A brief power outage darkened large parts of Manhattan and the Bronx on Wednesday, knocking out traffic lights, cutting subway service and forcing the evacuation of the Metropolitan Museum of Art.
Power was restored within about an hour, but not before traffics lights up and down the east side of Manhattan and the Bronx went out and subway and train service was snarled all over the area.
Consolidated Edison spokesman Chris Olert said the outage began at 3:42 p.m. (1942 GMT) and all power was restored by 4:30 p.m. (2030 GMT).
The cause was under investigation, with lightning a possibility, Olert said. The Con Edison utility said the blackout affected 136,700 customers, or more than 500,000 people. A customer can consist of a single-family home or an entire apartment building, so one customer often translates into four people.
At the Met, museum staff started moving people out of galleries shortly after the blackout hit. They had about 2,500 people leave.
Mayor Michael Bloomberg lost power at his private home and at the official mayoral residence that he uses for ceremonial events, both of which are on the Upper East Side.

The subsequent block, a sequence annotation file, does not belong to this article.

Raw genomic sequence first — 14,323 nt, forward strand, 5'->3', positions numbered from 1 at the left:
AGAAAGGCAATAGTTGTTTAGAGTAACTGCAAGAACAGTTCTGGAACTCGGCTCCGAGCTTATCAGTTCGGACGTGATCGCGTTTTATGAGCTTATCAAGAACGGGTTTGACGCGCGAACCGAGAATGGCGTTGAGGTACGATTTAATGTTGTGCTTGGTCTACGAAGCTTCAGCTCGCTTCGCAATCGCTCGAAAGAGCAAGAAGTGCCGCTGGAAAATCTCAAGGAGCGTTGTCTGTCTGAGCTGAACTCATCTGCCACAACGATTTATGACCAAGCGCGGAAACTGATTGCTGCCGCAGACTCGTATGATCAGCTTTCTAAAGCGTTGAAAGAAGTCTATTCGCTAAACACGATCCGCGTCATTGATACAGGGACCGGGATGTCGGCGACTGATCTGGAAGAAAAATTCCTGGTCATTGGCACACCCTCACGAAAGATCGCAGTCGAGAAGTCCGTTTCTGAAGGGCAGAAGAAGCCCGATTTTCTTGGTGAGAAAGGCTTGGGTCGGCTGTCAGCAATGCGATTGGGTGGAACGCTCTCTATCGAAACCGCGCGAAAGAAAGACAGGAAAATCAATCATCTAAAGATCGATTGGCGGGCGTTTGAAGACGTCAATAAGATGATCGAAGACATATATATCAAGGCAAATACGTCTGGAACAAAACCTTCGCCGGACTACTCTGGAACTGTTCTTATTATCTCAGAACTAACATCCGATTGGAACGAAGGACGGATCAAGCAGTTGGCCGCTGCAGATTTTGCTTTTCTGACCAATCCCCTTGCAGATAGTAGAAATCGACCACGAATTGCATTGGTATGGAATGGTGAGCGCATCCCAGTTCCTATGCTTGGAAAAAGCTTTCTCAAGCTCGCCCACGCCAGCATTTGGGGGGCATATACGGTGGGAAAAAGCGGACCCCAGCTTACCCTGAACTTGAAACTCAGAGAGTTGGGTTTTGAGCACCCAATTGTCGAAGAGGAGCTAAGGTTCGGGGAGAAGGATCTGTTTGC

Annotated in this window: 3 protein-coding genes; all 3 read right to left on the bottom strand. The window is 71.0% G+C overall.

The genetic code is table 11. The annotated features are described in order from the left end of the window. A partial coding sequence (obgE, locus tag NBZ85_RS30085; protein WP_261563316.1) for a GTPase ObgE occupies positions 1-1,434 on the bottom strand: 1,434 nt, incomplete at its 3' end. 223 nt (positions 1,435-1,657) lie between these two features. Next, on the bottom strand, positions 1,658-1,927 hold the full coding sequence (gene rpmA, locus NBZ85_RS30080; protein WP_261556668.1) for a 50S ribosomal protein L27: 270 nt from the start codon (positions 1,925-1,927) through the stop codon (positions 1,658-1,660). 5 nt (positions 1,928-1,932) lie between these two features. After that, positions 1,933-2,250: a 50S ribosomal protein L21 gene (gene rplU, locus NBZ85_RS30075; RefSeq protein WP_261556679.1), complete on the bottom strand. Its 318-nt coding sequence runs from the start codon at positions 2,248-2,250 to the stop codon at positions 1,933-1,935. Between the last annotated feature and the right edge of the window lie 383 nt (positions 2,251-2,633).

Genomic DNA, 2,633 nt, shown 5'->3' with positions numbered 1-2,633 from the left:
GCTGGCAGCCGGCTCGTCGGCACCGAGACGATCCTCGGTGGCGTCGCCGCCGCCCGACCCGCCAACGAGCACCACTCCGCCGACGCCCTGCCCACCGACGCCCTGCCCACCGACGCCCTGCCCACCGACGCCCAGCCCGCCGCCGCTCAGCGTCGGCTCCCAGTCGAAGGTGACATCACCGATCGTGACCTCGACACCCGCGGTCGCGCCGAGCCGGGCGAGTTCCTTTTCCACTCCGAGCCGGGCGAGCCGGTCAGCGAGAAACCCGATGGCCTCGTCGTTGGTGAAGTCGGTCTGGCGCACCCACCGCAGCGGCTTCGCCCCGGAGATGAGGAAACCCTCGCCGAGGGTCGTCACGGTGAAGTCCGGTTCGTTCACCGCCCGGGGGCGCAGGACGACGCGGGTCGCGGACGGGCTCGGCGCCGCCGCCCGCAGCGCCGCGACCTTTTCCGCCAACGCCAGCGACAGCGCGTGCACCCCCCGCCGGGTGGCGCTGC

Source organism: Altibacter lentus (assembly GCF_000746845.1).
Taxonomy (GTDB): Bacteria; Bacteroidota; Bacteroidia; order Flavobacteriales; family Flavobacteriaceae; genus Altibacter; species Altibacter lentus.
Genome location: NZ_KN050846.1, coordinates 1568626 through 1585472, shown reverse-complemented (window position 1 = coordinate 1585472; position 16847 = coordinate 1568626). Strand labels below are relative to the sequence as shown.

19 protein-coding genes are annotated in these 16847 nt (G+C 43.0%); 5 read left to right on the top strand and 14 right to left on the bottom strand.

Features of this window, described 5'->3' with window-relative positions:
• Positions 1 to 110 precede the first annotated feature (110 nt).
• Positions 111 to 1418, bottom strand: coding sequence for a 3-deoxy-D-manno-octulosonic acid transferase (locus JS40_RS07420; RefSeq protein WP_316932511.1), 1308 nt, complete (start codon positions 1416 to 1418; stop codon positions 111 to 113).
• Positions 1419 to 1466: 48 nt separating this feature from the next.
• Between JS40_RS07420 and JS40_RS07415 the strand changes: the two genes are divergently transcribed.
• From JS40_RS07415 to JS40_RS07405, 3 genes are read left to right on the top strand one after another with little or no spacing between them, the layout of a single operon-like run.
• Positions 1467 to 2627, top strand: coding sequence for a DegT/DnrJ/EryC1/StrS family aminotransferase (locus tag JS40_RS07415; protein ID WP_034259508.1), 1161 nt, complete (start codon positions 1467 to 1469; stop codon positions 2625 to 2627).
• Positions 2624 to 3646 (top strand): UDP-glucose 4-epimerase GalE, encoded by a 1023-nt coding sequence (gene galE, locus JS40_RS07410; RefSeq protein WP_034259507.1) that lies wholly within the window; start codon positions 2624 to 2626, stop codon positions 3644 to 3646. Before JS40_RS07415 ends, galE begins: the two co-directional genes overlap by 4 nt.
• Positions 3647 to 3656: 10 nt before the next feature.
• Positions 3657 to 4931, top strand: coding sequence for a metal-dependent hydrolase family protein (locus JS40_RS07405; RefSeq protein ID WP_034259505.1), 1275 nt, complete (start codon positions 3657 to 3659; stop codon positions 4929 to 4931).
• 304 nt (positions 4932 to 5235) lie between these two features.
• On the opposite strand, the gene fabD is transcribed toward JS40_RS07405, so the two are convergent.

Last summer, about 174,000 people were affected by a blackout in Queens. At the height of the crisis, 10 of the 22 feeder cables that carry electricity through the Con Ed system were malfunctioning. Residents sweltered without air conditioners on some of the hottest days of the years, and estimated business losses ran into the tens of millions of dollars as stores were forced to throw out perished goods.
The Public Service Commission issued a blistering report this year, charging the local utility's performance was "unacceptable and a gross disservice to its customers."
Con Edison acknowledged that its performance last summer "was not up to the standards our customers have come to expect, nor did it meet the expectations we have set for ourselves."
But the utility said it was learning from that experience and "implementing many infrastructure improvements and new emergency response procedures."
New York was also hard hit by a 2003 blackout that cut power to a large chunk of the Northeast.
Mysterious philanthropist, Rustem Magdeev, had agreed, at his own expense, to donate a sculpture of Rudolf Nureyev, made by Russian sculptor Zurab Tsereteli, to the Kazan Opera and Ballet Theatre